12. "Likewise also the chief priests mocking said among themselves with the scribes, He saved others; himself he cannot save" (Mark 15:31).
  13. The path way to the cross was a path of shame. Our Lord was mocked; and He was reviled (cf. I Peter 2:22-24).
  14. Our Lord was crucified between two thieves (John 19:18). This only added to the shame -- the sinless Son of God was hung on a cruel cross between two common criminals! Think about it!
  15. And this too was a fulfillment of prophecy. Isaiah 53:12 says, "He was numbered with the transgressors; and He bare the sin of many, and made intercession for the transgressors."
  16. Isaiah said He "made intercession for the transgressors." Luke 23:34 tells us Jesus prayed, "Father, forgive them; for they know not what they do."
  17. It was a path of rejection and humiliation, and a path of suffering and shame but thank God there was an end to this path. Jesus said: "It is finished" (John 19:30).

Lifted up was He to die,
"It is finished," was His cry;
Now in Heaven exalted high;
Hallelujah! What a Saviour!



  1. We have already looked at some of these words -- words of intercession: "Father, forgive them; for they know not what they do."
  2. Our Lord also spoke words of salvation. To the repentant thief He said, "Verily I say unto thee, Today shalt thou be with me in paradise" (Luke 23:43).
  3. From the cross, our Lord spoke words of love (John 19:26, 27).
  4. From the cross, our Lord spoke words of physical suffering (John 19:28).
  5. From the cross, our Lord also spoke words of extreme spiritual and emotional suffering. As the sins of the whole world were laid upon Him, He cried out: "My God, my God, why hast thou forsaken me?" (Matt. 27:46; cf. Ps. 22:1). Who can comprehend such pain and suffering?
  6. From the cross, our Lord spoke words of victory (John 19:30).
  7. From the cross, our Lord spoke words of authority (Luke 23:46). Our Lord died by His own volition. Remember He had said, "I lay down my life, that I might take it again. No man taketh it from me, but I lay it down of myself" (John 10:18).
  8. This differentiates the death of Christ from all other deaths, because He had the power and authority to die by His own volition because He is the God-man.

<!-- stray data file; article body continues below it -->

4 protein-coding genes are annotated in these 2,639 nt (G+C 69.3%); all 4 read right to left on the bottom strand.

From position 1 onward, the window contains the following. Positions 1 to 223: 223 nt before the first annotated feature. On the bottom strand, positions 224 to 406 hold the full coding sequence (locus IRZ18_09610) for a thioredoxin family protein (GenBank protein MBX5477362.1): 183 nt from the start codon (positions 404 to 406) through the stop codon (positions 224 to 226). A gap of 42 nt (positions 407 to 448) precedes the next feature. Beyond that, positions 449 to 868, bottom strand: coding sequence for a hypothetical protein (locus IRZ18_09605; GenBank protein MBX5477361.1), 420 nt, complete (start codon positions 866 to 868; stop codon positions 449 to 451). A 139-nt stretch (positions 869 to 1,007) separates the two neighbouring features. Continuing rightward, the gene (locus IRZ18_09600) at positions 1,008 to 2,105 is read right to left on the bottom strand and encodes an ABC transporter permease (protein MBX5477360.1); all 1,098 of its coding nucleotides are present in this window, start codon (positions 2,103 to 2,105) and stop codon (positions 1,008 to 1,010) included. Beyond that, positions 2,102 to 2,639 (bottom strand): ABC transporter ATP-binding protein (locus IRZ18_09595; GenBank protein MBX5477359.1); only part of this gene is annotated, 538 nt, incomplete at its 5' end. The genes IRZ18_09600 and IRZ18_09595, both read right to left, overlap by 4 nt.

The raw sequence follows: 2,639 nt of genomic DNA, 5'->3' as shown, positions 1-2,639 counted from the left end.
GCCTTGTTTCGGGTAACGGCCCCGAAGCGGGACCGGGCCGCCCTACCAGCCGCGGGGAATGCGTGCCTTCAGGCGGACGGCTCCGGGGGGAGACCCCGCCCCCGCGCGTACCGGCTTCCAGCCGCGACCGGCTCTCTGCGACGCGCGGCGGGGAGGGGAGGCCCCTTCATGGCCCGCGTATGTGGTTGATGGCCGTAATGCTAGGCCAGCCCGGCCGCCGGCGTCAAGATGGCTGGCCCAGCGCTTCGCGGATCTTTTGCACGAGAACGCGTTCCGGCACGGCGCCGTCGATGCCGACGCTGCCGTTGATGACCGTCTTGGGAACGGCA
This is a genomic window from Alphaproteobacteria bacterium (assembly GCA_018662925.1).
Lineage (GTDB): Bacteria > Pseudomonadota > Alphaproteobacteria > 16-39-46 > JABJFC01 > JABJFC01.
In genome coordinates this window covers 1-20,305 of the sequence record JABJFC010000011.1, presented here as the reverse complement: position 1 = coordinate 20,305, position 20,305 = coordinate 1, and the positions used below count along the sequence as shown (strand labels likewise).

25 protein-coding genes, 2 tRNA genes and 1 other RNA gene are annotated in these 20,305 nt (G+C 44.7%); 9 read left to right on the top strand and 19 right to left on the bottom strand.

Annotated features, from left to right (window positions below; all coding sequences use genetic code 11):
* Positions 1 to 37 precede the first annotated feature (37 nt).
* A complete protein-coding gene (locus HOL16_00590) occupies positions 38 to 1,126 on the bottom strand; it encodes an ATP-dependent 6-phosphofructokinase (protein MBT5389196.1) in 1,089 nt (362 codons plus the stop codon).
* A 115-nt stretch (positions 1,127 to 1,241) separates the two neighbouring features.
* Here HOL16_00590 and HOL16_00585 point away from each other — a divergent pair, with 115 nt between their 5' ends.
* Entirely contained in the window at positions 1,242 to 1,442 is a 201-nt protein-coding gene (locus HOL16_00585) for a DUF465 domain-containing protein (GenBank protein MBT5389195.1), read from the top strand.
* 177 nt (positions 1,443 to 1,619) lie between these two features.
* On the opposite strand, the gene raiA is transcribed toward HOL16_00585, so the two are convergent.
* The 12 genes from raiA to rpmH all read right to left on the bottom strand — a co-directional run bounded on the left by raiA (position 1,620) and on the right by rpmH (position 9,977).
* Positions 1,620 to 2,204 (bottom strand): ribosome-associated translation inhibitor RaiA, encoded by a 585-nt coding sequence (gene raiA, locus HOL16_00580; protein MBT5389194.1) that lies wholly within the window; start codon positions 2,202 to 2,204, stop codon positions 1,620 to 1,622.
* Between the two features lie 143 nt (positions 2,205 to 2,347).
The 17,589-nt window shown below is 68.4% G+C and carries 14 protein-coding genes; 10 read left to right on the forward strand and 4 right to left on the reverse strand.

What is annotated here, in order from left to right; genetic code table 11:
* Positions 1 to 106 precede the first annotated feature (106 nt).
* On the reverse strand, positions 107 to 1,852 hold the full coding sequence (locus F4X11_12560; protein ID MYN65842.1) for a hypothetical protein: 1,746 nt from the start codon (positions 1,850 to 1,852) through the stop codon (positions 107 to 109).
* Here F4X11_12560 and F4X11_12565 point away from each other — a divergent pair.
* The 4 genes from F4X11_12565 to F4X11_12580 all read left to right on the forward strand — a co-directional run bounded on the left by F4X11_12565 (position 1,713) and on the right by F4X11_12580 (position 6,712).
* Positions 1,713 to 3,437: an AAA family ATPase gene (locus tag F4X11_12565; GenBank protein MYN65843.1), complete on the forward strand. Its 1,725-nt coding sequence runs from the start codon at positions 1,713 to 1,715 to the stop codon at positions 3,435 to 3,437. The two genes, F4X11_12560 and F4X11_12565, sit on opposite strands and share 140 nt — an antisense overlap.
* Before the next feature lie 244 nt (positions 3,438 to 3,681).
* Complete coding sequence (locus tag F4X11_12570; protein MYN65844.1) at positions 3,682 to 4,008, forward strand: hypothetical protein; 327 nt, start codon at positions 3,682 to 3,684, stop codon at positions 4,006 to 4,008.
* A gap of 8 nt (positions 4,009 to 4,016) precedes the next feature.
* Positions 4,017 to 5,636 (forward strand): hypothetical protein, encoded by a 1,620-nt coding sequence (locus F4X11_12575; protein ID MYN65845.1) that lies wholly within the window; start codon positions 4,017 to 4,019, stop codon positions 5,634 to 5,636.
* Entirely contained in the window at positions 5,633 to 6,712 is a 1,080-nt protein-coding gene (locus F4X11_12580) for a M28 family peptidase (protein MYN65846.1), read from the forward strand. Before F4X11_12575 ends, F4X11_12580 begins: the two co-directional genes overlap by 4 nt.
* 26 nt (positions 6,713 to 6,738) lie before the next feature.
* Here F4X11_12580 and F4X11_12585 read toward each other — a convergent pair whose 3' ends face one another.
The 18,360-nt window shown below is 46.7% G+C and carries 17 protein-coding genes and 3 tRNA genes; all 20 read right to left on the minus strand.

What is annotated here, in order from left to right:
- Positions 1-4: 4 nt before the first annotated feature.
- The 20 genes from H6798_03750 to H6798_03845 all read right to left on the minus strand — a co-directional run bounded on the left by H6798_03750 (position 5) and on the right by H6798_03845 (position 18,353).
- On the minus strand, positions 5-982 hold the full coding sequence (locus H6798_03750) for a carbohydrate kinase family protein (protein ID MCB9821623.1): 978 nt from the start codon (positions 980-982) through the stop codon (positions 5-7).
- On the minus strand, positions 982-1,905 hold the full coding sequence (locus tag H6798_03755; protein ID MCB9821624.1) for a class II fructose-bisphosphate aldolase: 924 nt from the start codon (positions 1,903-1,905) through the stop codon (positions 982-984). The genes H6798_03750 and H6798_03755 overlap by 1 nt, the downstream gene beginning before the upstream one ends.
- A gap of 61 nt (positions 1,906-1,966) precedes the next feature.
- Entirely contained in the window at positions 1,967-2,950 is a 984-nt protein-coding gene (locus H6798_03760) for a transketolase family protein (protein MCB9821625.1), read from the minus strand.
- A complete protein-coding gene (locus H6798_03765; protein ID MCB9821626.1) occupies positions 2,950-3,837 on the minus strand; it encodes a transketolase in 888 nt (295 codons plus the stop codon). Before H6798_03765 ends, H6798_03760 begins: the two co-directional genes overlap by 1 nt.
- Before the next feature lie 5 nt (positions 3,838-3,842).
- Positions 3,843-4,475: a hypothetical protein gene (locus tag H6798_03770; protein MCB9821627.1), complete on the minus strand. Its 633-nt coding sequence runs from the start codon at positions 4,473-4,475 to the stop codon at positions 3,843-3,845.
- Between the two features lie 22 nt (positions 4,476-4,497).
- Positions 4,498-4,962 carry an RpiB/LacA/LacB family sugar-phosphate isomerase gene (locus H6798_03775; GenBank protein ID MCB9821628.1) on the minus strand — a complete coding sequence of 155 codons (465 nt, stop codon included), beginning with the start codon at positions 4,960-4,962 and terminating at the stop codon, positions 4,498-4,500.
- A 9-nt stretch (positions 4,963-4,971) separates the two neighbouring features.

1. The life of Christ is very important, but the NT emphasizes His death. Why did Jesus come into the world? He Himself said, "For the Son of man is come to seek and to save that which was lost" (Luke 19:10).
  2. The apostle Paul said: "Christ Jesus came into the world to save sinners" (I Tim. 1:15). And how did He accomplish this wonderful salvation? How does Jesus save lost sinners?
  3. By His work on the cross (cf. I Peter 2:24).
  4. His death on the cross was a vicarious death (I Peter 3:18).
  5. "But God commendeth His love toward us, in that while we were yet sinners, CHRIST DIED FOR US" (Rom. 5:8).
  6. His death on the cross was a finished work -- He cried out: "It is finished" (John 19:30).



  1. I was looking through the Encyclopedia Britannica. In my edition, there are 16 big pages under the title "Jesus Christ." It discusses the political conditions and the religious conditions of His day, His birth, and His ministry. It has many interesting facts (as well as many errors).
  2. But it only has a few sentences about the death of Christ. And it states that it the substitutionary death of Christ is only a "theory."
  3. But according to the Bible, it is not a "theory," but a fact (cf. Isaiah 53:4-6). And the only way to be saved is to understand these facts, and believe these facts, and ask the Lord Jesus Christ to save you from your sins.